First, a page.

Key words: attitudes, awareness, beliefs, health hazards, safety.
El algodón cultivado convencionalmente recibe cada año varios tratamientos con pesticidas, pero las medidas protectoras de los agricultores durante el manejo de los pesticidas pueden variar considerablemente. Se realizó una encuesta con productores de algodón en el norte de Grecia para estudiar la percepción del riesgo de los pesticidas y el uso de equipo personal protector durante su manejo, entre agricultores jóvenes (menos de 35 años) y viejos (más de 50 años). Ambos grupos de productores mostraron alta aceptación del uso de pesticidas, considerándolos como necesarios para obtener altos rendimientos, calidad del producto, y manejo de plagas en algodón en Grecia. Los productores jóvenes mostraron niveles más altos de percepción del riesgo a efectos adversos de los pesticidas en la salud, que los productores viejos, quienes expresaron que los pesticidas son seguros si se usan según las instrucciones de los fabricantes y menos peligrosos en comparación con otras actividades agrícolas. Además, los productores jóvenes mostraron niveles más altos de adopción de prácticas de manejo de plagas relacionada con el Manejo Integrado de Plagas (MIP), que los productores viejos. Los artículos protectores más comúnmente usados fueron sombreros y botas, pero la mayoría de ambos grupos de productores reportaron una baja frecuencia de uso de guantes, gafas protectoras, máscaras, overoles y respirador. El uso de estos artículos fue considerablemente bajo, particularmente menor entre los productores viejos que entre los jóvenes, en tanto que el respirador no se usó en absoluto. Los productores viejos mostraron un preocupante bajo uso de algunos artículos protectores, que fueron usados más frecuentemente por los productores jóvenes.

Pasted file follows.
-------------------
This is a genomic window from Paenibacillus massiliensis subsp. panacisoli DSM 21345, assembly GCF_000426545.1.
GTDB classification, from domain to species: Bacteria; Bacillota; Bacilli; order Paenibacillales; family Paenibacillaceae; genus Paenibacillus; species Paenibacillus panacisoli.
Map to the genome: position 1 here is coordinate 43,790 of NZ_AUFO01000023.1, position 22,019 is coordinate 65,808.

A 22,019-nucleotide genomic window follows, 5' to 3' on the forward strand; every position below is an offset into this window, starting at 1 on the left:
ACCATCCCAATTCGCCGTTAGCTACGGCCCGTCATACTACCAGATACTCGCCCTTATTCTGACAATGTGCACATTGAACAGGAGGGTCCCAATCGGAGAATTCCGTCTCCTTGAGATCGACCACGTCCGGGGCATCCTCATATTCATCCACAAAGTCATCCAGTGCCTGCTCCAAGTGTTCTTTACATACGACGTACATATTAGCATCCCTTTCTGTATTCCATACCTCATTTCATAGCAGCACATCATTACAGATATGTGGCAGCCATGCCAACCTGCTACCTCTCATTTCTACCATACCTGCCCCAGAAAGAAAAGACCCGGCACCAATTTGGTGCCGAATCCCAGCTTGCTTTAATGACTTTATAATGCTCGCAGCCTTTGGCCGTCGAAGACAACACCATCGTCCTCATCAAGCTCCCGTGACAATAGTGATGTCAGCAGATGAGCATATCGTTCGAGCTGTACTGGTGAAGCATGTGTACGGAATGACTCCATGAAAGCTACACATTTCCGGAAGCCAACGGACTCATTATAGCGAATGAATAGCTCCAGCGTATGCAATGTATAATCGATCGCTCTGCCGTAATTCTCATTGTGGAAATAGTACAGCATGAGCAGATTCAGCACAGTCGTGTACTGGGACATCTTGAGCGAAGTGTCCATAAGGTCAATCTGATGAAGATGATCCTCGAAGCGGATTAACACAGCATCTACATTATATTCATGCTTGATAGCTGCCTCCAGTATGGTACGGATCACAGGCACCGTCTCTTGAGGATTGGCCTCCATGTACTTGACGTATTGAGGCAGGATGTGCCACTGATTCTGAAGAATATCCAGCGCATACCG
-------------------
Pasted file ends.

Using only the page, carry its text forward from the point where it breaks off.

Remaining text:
Palabras clave: actitudes, conciencia, creencias, peligros para la salud, seguridad.